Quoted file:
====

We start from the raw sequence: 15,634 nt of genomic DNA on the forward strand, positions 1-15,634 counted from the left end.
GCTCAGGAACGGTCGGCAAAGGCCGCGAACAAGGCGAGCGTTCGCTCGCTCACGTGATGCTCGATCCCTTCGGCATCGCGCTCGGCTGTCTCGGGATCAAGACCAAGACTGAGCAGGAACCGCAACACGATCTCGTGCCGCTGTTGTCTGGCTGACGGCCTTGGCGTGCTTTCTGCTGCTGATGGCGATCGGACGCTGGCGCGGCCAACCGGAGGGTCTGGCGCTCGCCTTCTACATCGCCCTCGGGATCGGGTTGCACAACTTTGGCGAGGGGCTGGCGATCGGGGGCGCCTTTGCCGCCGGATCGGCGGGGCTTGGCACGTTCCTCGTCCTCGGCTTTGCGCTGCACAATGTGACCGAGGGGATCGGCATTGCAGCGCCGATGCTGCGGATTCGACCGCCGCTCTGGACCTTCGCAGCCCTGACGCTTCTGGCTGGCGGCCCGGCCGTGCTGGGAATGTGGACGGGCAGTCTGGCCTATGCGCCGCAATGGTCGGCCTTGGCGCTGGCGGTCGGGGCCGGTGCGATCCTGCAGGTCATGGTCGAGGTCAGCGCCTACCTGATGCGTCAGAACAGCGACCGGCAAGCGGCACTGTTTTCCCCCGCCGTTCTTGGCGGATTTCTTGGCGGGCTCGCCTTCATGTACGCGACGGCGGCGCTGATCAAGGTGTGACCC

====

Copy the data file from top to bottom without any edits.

We start from the raw sequence: 15,634 nt of genomic DNA on the forward strand, positions 1-15,634 counted from the left end.
GCTCAGGAACGGTCGGCAAAGGCCGCGAACAAGGCGAGCGTTCGCTCGCTCACGTGATGCTCGATCCCTTCGGCATCGCGCTCGGCTGTCTCGGGATCAAGACCAAGACTGAGCAGGAACCGCAACACGATCTCGTGCCGCTGTTGTCTGGCTGACGGCCTTGGCGTGCTTTCTGCTGCTGATGGCGATCGGACGCTGGCGCGGCCAACCGGAGGGTCTGGCGCTCGCCTTCTACATCGCCCTCGGGATCGGGTTGCACAACTTTGGCGAGGGGCTGGCGATCGGGGGCGCCTTTGCCGCCGGATCGGCGGGGCTTGGCACGTTCCTCGTCCTCGGCTTTGCGCTGCACAATGTGACCGAGGGGATCGGCATTGCAGCGCCGATGCTGCGGATTCGACCGCCGCTCTGGACCTTCGCAGCCCTGACGCTTCTGGCTGGCGGCCCGGCCGTGCTGGGAATGTGGACGGGCAGTCTGGCCTATGCGCCGCAATGGTCGGCCTTGGCGCTGGCGGTCGGGGCCGGTGCGATCCTGCAGGTCATGGTCGAGGTCAGCGCCTACCTGATGCGTCAGAACAGCGACCGGCAAGCGGCACTGTTTTCCCCCGCCGTTCTTGGCGGATTTCTTGGCGGGCTCGCCTTCATGTACGCGACGGCGGCGCTGATCAAGGTGTGACCC